The Wisconsin Urban Forestry Council is pleased to announce the addition of four new members to the group. We are especially pleased to have increased our geographic and professional diversity and look forward to working with them on issues related to Wisconsin’s urban and community forests.
Our new members are:
Will Andresen. For the past 15 years, Will has been a community resource development educator in the Community, Natural Resources and Economic Development program area with the University of Wisconsin Extension (currently serving an interim administrative role). He has a Bachelor’s degree in Biophysical Systems with a Minor in Biology (including an internship with the USFS) and a Master’s degree in Geography with a Specialization in Planning. His past responsibilities include community planning consultant, chamber of commerce executive director, and director of community development. His career has focused on community and recreational planning, community and downtown development, and grant-writing. Most recently he has worked on asset-based community development to enhance communities and attract and retain young people. With UW-Extension, Will co-led the state-wide Community Vitality and Placemaking Team, including involvement with its successful community design charrette process. Will believes that his varied experiences will serve as a solid foundation for understanding the importance of urban forestry in the broader community development and place-making context. He is especially interested in enhancing education, awareness, advocacy and planning for the beautification of Wisconsin’s communities through urban forestry in order to make our places more attractive, livable, desirable and walkable.
Dr. Kirsten Beyer. Kirsten is on the faculty in the Division of Epidemiology in the Institute for Health & Equity at the Medical College of Wisconsin (MCW) and serves as the Associate Director of the PhD Program in Public and Community Health at MCW. She received a PhD in Geography and an MPH in Global Health from the University of Iowa, and an MS in Clinical and Translational Research (Epidemiology) from MCW. She researches the health impacts of neighborhood environmental characteristics, including tree canopy, parks, community gardens, and other aspects of urban green/natural space. She is interested in the potential to leverage health-promoting elements of urban environments, such as green space, to address racial, ethnic, and socioeconomic health disparities. Kirsten is also interested in the role of community engagement in research and teaching and often partners with local community organizations in her work. She is interested in joining the Council to contribute her knowledge of the relationship between forests and public health after learning about the gap between researchers working on public health issues and forestry practitioners. She is eager to work towards strengthening this relationship to enable new research projects that can contribute evidence to support, modify and expand forestry practices toward the goal of public health improvement.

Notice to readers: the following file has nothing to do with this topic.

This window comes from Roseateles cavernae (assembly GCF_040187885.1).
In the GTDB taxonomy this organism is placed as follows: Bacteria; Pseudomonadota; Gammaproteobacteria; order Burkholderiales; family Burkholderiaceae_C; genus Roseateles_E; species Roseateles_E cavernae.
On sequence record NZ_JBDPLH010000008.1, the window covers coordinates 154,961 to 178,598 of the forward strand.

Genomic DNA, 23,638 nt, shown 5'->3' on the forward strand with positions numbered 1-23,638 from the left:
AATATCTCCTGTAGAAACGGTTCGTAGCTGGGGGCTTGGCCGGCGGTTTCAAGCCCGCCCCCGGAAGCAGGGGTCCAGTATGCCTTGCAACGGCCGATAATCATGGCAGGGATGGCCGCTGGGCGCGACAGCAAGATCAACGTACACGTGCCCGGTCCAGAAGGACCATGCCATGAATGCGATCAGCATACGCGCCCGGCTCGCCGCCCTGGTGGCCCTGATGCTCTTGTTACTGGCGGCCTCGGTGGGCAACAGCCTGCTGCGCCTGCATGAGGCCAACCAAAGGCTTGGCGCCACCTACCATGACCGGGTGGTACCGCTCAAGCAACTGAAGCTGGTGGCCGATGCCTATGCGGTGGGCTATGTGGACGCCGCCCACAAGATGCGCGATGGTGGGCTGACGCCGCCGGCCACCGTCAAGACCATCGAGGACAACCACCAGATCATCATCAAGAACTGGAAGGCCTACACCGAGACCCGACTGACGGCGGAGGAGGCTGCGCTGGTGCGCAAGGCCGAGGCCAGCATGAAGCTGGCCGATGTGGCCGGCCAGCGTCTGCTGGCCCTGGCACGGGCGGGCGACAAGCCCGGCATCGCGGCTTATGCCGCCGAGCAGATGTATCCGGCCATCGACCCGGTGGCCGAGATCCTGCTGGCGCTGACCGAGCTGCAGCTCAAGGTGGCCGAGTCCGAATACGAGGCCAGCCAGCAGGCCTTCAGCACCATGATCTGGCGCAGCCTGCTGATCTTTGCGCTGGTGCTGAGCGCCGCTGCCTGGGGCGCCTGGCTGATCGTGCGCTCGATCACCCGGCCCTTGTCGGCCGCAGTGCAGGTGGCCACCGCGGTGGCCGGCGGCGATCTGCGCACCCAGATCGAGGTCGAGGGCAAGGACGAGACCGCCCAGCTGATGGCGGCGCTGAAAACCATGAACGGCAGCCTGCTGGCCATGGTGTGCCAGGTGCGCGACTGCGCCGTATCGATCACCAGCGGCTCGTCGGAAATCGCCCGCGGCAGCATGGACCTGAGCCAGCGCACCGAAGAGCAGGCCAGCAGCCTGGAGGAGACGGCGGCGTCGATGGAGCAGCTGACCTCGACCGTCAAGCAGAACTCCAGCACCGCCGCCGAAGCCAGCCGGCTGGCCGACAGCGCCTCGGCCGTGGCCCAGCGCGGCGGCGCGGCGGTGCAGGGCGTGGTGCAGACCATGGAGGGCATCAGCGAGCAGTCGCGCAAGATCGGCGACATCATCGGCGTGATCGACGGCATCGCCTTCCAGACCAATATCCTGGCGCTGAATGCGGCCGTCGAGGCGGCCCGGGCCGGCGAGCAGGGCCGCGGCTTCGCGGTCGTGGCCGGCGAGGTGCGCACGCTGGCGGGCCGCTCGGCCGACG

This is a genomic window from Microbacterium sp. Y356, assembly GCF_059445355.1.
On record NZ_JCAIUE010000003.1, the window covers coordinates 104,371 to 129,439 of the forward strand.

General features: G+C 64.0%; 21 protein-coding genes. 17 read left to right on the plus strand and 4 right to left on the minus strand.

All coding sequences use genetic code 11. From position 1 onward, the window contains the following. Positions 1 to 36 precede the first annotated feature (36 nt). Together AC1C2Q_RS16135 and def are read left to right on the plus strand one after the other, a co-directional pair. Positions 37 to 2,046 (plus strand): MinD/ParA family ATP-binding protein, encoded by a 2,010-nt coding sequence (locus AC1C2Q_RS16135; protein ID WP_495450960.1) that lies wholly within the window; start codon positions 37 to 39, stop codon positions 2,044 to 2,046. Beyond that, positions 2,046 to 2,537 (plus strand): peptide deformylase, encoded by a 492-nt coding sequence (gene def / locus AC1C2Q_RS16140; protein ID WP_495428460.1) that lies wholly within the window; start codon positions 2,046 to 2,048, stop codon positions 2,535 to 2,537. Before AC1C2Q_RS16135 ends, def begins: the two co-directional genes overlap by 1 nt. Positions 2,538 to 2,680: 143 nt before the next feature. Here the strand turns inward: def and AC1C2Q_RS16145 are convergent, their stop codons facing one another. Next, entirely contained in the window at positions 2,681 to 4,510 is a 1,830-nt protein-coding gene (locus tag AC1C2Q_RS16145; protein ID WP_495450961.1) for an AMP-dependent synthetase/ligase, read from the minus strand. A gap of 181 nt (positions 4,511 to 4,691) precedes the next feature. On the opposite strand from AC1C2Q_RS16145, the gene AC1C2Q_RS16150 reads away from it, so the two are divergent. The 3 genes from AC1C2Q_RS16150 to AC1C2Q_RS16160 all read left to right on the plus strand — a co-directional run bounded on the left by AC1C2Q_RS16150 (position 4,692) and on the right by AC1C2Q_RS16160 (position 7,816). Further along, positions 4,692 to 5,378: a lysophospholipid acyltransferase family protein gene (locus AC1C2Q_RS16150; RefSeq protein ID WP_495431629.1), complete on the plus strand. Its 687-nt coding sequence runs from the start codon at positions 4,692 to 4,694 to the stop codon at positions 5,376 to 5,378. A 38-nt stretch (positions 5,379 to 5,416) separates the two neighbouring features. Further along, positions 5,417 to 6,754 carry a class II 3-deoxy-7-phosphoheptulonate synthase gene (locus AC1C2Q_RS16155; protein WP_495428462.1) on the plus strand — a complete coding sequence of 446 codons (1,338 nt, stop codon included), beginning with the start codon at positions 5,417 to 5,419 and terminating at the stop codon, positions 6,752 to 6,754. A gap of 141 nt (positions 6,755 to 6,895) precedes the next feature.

Keith Hardie. Keith is currently serving as the Director of Public Works for the City of Cumberland. He has a Bachelor’s degree in biology from UW-LaCrosse, owned and operated a greenhouse for 14 years, worked for several different tree care companies, and chaired the Barron County Forest and Recreation Committee. Keith was instrumental in the development of an urban forestry plan for the City of Cumberland and has interests in stormwater management, tree planting and forest expansion. Keith has been involved with forestry most of his adult life and understands the importance of trees for a better world.
Maggie Pipek. Maggie is a sustainability specialist at Eppstein Uhen Architects (EUA). She is co-leader for their internal sustainability committee that focuses on educating staff on sustainable design strategies, empowering clients to make informed design decisions, and creating sustainable and healthy buildings. She holds a Bachelor’s of Science in Architectural Studies and a Master’s in Architecture from the University of Wisconsin-Milwaukee. She is a licensed architect in the state of Wisconsin, a member of National Council of Architectural Registration Boards and holds Leadership in Energy and Environmental Design Accredited Professional Building Design + Construction (LEED AP BD+C) credential from the US Green Building Council. Maggie is very passionate about sustainability and sees urban forestry as an asset to her building projects. She is interested in promoting the use of local urban wood and making it more accessible to other architects. Maggie appreciates the fact that using wood that is locally grown, harvested and milled supports local forestry and related businesses.
The purpose of the Wisconsin Urban Forestry Council is to advise the Wisconsin Department of Natural Resources on the best ways to preserve, protect, expand and improve Wisconsin’s urban and community forest resources. All meetings are open to the public and posted on http://dnr.wi.gov/Calendar/Meetings/. For further information, contact Sara Minkoff, Urban Forestry Council Liaison, email@example.com.